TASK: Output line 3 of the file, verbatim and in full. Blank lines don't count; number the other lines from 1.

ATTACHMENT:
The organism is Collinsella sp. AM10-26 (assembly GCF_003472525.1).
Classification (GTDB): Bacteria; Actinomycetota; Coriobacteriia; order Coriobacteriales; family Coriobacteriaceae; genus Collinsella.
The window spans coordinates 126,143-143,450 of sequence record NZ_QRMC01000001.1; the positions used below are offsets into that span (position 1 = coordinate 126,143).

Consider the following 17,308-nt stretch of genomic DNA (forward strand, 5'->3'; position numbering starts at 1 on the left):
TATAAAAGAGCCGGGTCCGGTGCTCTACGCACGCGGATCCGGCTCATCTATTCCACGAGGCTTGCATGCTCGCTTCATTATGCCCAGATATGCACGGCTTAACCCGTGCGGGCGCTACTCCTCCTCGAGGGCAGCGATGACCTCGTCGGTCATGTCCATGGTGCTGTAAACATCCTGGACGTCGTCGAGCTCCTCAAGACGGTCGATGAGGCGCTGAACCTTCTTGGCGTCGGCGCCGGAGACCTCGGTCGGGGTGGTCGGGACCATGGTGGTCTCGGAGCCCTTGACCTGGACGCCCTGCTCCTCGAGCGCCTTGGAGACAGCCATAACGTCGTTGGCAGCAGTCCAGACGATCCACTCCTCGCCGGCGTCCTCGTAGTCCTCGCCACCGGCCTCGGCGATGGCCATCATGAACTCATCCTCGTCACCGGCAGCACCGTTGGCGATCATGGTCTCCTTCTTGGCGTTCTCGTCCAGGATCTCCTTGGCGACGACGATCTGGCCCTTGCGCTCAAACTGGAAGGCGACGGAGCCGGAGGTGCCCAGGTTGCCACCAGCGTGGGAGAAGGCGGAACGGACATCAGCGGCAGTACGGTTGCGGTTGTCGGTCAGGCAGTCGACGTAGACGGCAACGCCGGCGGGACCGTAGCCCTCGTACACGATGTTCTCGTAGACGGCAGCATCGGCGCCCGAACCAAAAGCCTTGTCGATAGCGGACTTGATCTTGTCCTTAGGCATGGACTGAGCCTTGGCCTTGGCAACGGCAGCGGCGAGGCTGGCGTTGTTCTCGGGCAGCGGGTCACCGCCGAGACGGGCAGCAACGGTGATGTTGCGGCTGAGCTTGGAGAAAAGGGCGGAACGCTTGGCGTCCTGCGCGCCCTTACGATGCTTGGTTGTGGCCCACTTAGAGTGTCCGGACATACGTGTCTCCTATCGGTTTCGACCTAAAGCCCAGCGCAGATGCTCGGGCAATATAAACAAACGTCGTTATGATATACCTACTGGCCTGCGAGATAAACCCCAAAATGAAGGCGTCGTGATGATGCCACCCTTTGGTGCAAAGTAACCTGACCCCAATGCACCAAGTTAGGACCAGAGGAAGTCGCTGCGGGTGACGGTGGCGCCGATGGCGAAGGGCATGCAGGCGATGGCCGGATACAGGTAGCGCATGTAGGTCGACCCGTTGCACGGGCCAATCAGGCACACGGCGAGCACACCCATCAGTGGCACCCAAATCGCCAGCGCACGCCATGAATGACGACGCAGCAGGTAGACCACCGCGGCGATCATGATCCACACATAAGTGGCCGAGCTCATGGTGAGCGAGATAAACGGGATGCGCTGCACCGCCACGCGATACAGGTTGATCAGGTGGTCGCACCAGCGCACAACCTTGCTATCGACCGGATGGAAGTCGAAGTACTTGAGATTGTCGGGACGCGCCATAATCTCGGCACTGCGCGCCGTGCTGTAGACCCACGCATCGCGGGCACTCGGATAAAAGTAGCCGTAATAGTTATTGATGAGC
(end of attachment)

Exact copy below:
The window spans coordinates 126,143-143,450 of sequence record NZ_QRMC01000001.1; the positions used below are offsets into that span (position 1 = coordinate 126,143).